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Sysadmins hail Windows Server 2012 R2's killer ... clipboard?

Cut and paste between VMs wins spontaneous applause

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TechEd Australia Tens of thousands of words have already been written about Microsoft's purchase of Nokia, and as far as The Register can tell, none of them are getting read by the hordes of sysadmins and developers that descended on the Gold Coast for TechEd.

Mergers and acquisitions aren't the sort of thing that gets an audience to interrupt a speaker with applause twenty minutes or so into his slide deck. After all, finalising the financials of an acquisition doesn't happen overnight, and the business of digesting an acquisition can take years.

They have bigger fish to fry.

If you want to see a TechEd audience break into spontaneous applause – and here I am one-hundred-percent serious – give them something that they really care about. Like a shared clipboard. The people running virtual servers really did interrupt Benjamin Armstrong, Microsoft Hyper-V program manager, to applaud the simple act of being able to cut and paste text or files between VMs.

As one user explained to El Reg, something so simple and straightforward isn't trivial: “It means I don't have to FTP sh*t between instances. I mean, really, it makes life easier.” Well, there you go.

It's not only the trivia that gets a sysadmin's heart all a-flutter, though. Remote Direct Memory Access (RDMA) is also a big thing for people tasked with building a private cloud, or so the users say. In the coffee queue, another server punter put it this way: “getting stuff across the network faster than memory? That's a really big thing. Server 2008 was a big advance, and I think R2 is on the same order of importance.”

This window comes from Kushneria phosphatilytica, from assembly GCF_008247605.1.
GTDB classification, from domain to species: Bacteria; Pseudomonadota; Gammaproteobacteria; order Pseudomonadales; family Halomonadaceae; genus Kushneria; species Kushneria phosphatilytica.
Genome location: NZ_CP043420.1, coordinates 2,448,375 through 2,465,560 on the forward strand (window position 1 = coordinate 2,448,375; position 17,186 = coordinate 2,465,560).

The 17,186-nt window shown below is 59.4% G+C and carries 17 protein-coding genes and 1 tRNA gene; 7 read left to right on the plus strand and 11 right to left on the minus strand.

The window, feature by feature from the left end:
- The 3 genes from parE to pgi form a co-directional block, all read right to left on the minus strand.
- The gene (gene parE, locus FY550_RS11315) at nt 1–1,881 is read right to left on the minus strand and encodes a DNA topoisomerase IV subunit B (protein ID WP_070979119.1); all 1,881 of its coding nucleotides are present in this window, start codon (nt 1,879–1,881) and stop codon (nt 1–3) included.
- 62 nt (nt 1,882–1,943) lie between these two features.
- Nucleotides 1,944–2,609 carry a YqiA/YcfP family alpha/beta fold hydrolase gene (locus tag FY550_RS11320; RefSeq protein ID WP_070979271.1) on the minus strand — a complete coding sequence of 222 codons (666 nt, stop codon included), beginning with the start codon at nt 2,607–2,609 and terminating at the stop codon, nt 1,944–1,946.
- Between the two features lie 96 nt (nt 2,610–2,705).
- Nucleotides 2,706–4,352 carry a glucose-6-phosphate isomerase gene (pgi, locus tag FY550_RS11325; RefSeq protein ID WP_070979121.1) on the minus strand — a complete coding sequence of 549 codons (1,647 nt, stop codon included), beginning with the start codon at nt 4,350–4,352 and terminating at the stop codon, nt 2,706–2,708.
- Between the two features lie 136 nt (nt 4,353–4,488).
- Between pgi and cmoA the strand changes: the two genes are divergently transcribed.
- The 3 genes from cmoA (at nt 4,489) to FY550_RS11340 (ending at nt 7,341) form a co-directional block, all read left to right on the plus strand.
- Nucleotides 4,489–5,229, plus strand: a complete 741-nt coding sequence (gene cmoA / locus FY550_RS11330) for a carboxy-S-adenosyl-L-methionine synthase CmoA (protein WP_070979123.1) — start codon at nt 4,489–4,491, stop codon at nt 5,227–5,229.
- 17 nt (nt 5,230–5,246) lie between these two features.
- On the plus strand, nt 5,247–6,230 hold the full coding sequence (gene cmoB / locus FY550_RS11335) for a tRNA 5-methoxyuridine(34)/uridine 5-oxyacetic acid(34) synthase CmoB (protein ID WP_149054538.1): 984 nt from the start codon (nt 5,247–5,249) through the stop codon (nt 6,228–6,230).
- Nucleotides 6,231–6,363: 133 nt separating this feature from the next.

He may be right: after all, in the perfect world of the on-stage demo, a live migration that under R1 needed more than a minute to complete, with R2 and compression and RDMA was knocked over in 8 seconds.

El Reg later put this to Armstrong: since memory becomes so easily available with RDMA, wouldn't it make sense to let workloads be more flexible in how they grab memory available to Hyper-V?

“I do not talk about future directions. The one observation I will make is that I have actually seen this in the lab. I've had two boxes side-by-side where the speed of the RDMA connection between them was faster than the memory back-channel in the NUMA inside the box,” he said.

“So it's actually faster to reach memory on the other box than on a remote node. It makes you think!”

After suffering some criticism for going quiet on the service provider market, TechEd has also seen Microsoft putting SPs back into the slide decks. For example, Armstrong highlighted the importance of the VHDX virtual hard disk format to SPs.

“This is one thing that Microsoft has been watching very closely,” Armstrong said. “Most service providers don't offer clustered virtual machines, because for backups, users can see too far into the infrastructure. That's not the case with VHDX.”

More debatable on the floor was the R2 limit of 64 virtual processors per Hyper-V VM. As The Register asked, doesn't a system with four sockets, 12 cores per socket, and two threads per core already beat the 64 virtual processor limit?

“Honestly? The 64 virtual processor limit is there because no-one's asked for more, with a legitimate reason other than playing with numbers. The day I start hearing this being an issue … yes," Armstrong said.

“But let's be clear, we're beating VMware on scalability, we're beating VMware on performance.

“When I talk to CEOs and CIOs today numbers, they're telling me that the numbers are 'way beyond what we care about'.” ®

Bootnote: Microsoft customers may not be asking for more than 64 virtual processors, but VMware customers are: the recently-released vSphere 5.5 can handle 4,096 virtual CPUs, rather more than Hyper-V, no matter what Armstrong says about who's on top.

The author is attending TechEd Australia as a guest of Microsoft, which has shelled out for travel, accommodation, nourishment and Nokia.

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